More than commas

LindaBelieve it or not, everyone is a writer.  You aren’t, you say? I disagree. You talk; you communicate. If you can present your ideas with a semblance of logic, then you are a writer. The only thing missing is putting those words on paper.

People believe they cannot write because they get caught up on the rules of grammar, organization, and spelling. Don’t misunderstand me: Grammar, organization, and spelling are all important — very important. But they are not “writing.”

Writing is conveying your thoughts. It is persuading. It is exposing ideas. It is expressing your feelings. You do those things every day; you just don’t do it on paper.

When I first began to write, I did it with pen in hand. Having ink-stained and callused fingers felt like writing to me. Sitting at a typewriter (no computers back then!) and hammering out mechanical words did notseem like writing, regardless of the ideas I was enscribing. However, I soon discovered that I could type faster (about 90 words per minute) and more legibly than I could pen by hand. So, I adapted. I learned to compose at the typewriter.

I bought my first computer for the sole purpose of writing. I learned the hard way that editors often want changes made to submitted work.  I had sent a series of five articles on job-seeking skills to the editor of the National Business Employment Weekly, a newspaper (now defunct) published by The Wall Street Journal. The editor liked my submisions and agreed to buy them, but he wanted a few enhancements.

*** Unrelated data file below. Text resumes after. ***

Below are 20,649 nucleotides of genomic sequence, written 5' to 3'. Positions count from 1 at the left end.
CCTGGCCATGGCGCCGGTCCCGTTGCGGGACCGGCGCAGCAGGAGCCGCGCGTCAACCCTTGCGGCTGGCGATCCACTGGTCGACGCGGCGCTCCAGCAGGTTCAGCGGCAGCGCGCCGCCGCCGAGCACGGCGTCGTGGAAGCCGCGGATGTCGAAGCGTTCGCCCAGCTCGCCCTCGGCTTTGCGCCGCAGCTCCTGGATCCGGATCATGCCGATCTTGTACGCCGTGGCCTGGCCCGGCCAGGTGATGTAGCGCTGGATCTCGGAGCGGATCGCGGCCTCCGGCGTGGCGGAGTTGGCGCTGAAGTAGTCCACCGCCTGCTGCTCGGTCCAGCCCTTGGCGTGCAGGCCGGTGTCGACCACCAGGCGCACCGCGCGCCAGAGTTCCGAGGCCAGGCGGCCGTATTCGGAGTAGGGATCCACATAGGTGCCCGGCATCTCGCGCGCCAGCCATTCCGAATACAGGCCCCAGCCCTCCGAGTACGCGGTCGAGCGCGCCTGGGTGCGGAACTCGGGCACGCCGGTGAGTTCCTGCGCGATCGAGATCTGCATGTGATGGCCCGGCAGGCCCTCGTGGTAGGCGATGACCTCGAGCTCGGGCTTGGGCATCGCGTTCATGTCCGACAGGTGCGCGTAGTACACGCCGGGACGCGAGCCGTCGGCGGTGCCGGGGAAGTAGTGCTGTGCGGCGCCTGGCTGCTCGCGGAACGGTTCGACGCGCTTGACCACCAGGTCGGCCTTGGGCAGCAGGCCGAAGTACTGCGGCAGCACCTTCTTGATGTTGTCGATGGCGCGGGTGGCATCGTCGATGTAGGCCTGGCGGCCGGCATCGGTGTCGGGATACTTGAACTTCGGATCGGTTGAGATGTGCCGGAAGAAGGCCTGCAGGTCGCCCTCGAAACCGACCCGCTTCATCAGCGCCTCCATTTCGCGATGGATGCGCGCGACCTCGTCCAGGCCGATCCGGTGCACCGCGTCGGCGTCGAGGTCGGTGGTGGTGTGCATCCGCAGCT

I had sent him typed pages. To make the necessary changes I had to retype entire pages. Depending upon the extent of corrections and the point in the manuscript they were needed, that meant retyping almost entire articles. 

So, I bought my first computer and learned how to use a word processor. Not only was it easier to make corrections, but now I had a permanent record of everything I wrote. ‘Ain’t’ science and technology grand!

(For the record, today I find it very difficult to compose with a pen and paper. My best thoughts come out on the computer.)

To get back to my original premise: You can write. Put down your ideas. Dictate into a digital recorder; use a legal pad; or sit down at a computer. The method of writing doesn’t matter; recording your thoughts for posterity does.

If you decide to submit your written work for publication, you can hire a professional to help you polish it.

Don’t confuse commas with writing. It’s your ideas that count.

Until next time,

Linda Segall
Segall Enterprises: Writing & Editing Services

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